John CarrJohn: Sonia, I agree that the “segregation by age” we are observing is a modern development, but I doubt that it is a particularly Western one. There are real world spaces outside of the Western context where “unaccompanied adults” are not allowed, such as swimming pools, sports facilities or “teen mornings” at the cinema. The real world places where adults and children generally mix occur in carefully structured environments (e.g. school, organised sports). Why would any child want to “hang out” with an adult they are not related to? And how would adults be on hand to help, guide or socialise on online spaces like Facebook, Twitter or Tumblr?

Sonia: When I said children have always mixed with adults, I didn’t so much mean in institutional settings but routinely on the streets, in malls, at cinemas and in parks, around and about. I’m worried that there is no “around and about” online where children can learn to engage normally with adults, and adults can support, smile or be themselves around children without immediately being suspected of being a pervert. I agree, of course, about strangers friending children on social networking sites, but wonder if we’ve been imaginative enough in designing online spaces that allow for the casual benefits (and safety) as well as variety and interest of offline sites?

John: I don’t think the offline-online analogy holds. On the one hand, on the internet there are no equivalents of shopping malls. On the other hand, there is a lack of context online, as any either risky or inappropriate situation offline is pretty much wholly revealed in an instant through the medium of your own eyes and ears. That cannot happen online, or will happen only rarely.

Vicki: I find myself agreeing and disagreeing. Opportunities for parents to supervise their children online as they would in the park do not exist, yet there are other opportunities for adults to get involved. The obvious examples are flagging inappropriate content on YouTubethrough the “digital neighbourhood watch program” or social reporting on Facebook – the interesting fact is that lots of parents don’t get involved in this. Perhaps they don’t understand that type of online good citizenship or aren’t encouraged enough? This is complex, but I will go back to a family-friendly internet. After all, in the real world, children are surrounded by people who keep an eye out for them – teachers, parents, police officers. It’s that network that is disempowered online.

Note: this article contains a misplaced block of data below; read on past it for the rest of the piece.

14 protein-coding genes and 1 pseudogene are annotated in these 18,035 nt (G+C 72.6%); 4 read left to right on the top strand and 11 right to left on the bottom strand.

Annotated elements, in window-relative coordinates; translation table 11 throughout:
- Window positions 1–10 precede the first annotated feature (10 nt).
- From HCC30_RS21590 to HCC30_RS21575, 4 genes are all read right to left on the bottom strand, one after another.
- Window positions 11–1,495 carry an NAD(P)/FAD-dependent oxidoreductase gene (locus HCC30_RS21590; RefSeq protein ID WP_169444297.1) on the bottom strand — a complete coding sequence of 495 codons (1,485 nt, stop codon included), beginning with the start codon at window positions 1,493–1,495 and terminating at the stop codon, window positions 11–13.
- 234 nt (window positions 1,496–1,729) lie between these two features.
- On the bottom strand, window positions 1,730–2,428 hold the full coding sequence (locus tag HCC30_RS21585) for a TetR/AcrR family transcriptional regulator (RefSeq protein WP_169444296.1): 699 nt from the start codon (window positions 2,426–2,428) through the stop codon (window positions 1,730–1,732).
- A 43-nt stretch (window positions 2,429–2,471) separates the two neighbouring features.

This discussion among experts raises crucial questions and concerns about the actual and imagined structural and social aspects of children’s online and offline life worlds that should be taken into consideration, including by UKCCIS as it now debates its future strategic direction to create “a world where all children and young people can safely enjoy the benefits of the digital world”.

 

The minutes of the UKCCIS board meetings are made available after the meetings and can be found on the Council’s .gov.uk page. This article presents the views of its author and those of the individuals featured within and does not represent the position of the LSE Media Policy Project blog, nor of the London School of Economics.